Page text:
Nicholson, who has a master's in pastoral care and psychology, encourages nurses to make those human connections with patients. Sometimes it's just a little thing, she said, such as asking patients if there's anything else she can do for them as she leaves the room.

"We believe in the healing of the body, mind and soul," Nicholson said. "That's part of the training for all our staff."

Following tradition


Hospitals such as St. Rose are continuing a long tradition of marrying faith and healing. Some of the earliest nurses came from religious societies such as the Dominican order that founded St. Rose.
Historically, healing and religion grew out of the same faith-based traditions. From the Middle Ages, the old, sick and dying looked to religious practitioners for comfort. When nuns opened hospitals, those institutions became the training ground for nurses. With the development of modern science, medicine and religion took separate paths. Gradually, nursing preparation moved into university settings, and government agencies assumed responsibility for licensing and oversight.

But many hospitals and health care systems in the United States owe their existence to orders of religious women.

St. Rose began in 1942 as a federally operated medical center for workers from the Las Vegas-area magnesium mines. Dominican sisters from Michigan took over the hospital in 1947, turning it into a Catholic nonprofit institution. Nuns became the administrators and the nurses.

In the last 55 years, the center has grown to two campuses, the 138-bed Rose de Lima campus and a 3-year-old, 142-bed Siena campus. In 1988, the Adrian Dominican congregation that founded St. Rose joined Catholic Healthcare West, which runs medical centers in California, Nevada and Arizona.

As in most U.S. Catholic hospitals, nuns in crisp, white nursing habits no longer fill the corridors and operating rooms. Today, St. Rose has seven nuns on staff, but none are RNs. Sisterhood, like the nursing profession, faces a growing shortage of new members. Yet the Nevada hospital anchors its health care philosophies to the spiritual foundation built by the Dominican sisters.

Nicholson holds training sessions for the nurses and other staff members to address workplace spirituality and how it comes across to patients and their families. Everyone is spiritual, if not religious, Nicholson said, and at St. Rose, that concept applies to both patients and employees.

"Nurses are very altruistic," Nicholson said. "They're there to administer to others. I try to point out to them how they can minister to themselves."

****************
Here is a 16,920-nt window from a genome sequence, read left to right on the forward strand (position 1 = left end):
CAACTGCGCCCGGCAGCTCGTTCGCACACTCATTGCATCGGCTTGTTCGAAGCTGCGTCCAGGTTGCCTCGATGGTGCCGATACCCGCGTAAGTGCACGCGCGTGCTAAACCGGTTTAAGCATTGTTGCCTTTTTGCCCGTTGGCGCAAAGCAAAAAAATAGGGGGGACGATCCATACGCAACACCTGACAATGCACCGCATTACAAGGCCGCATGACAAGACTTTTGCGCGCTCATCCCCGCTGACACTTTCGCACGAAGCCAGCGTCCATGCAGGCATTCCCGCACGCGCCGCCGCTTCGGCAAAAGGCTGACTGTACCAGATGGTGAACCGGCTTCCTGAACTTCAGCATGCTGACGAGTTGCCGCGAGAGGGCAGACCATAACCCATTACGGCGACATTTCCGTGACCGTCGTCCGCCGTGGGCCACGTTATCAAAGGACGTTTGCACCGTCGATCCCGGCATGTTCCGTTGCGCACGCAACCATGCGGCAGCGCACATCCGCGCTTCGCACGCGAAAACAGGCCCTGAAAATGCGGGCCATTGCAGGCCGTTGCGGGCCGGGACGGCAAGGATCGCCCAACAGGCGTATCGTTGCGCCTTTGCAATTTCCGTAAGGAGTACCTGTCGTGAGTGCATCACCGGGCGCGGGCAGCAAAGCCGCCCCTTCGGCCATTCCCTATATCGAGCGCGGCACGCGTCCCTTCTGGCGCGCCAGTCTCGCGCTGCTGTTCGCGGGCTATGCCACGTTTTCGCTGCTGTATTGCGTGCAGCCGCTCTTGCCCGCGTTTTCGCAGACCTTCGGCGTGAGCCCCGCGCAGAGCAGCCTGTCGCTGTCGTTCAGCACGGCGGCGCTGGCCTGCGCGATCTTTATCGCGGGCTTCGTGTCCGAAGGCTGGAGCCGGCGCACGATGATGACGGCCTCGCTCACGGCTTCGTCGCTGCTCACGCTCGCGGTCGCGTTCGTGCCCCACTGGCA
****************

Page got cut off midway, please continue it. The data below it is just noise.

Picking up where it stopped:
Parish nursing

St. Rose, like a growing number of hospitals, offers RNs another outlet for their spiritual cravings through a parish nurse program.

The Health Ministries Association, the professional association for parish nurses, estimates that 6,000 to 10,000 RNs are trained in parish nursing in the United States. Interest in this alternative to traditional nursing is booming, said Lois Peacock, RN, an association member who ran parish nurse training courses in the San Francisco Bay Area for 10 years.

Parish nurses, who function either as paid part-time RNs or as volunteers, provide congregations with services such as health screenings, education and prevention programs, home visits to the sick and elderly and community resource referrals. They make home visits when someone is discharged from a hospital. They explain physicians' orders and after-care-and they follow up with return visits, sometimes spending years working with the same patients.

Those connected with the parish nurse movement say this is the kind of work that first drew them to the nursing profession.

Candy Montalvo, RN, became a parish nurse at Christ the King Lutheran Church in Fremont, Calif., as a way to combine her faith and nursing skills.

"In a hospital or clinic setting, we don't have the time to do that, or the management frowns on it," Montalvo said. "You don't feel comfortable doing it."

Montalvo worked in hospital and clinic settings before turning to parish nursing. "I definitely do not miss hospital work at all," she said. "It's too busy. It's too technical. I didn't have enough time to spend with patients. When I make a home visit, I'm there for an hour. There's no time in the hospital where I could have sat down with one person for an hour."

Most of the parish nurses are taking up this mission later in their careers. They've worked in hospitals and clinics and want another dimension to their daily work. But what about young nurses just starting careers and those who want to work in secular settings?

According to Madeline Wake, Ph.D., RN, FAAN, dean at Marquette University College of Nursing, students learn of the role spiritual beliefs play in healing.

As a Jesuit university, Marquette doesn't have to hide its spiritual connection, Wake said, yet not all nursing students will work in faith-affiliated hospitals when they graduate. "We teach our students to take their cues from client needs," Wake said. "If a health care institution does not respect patient needs, that's not good health care.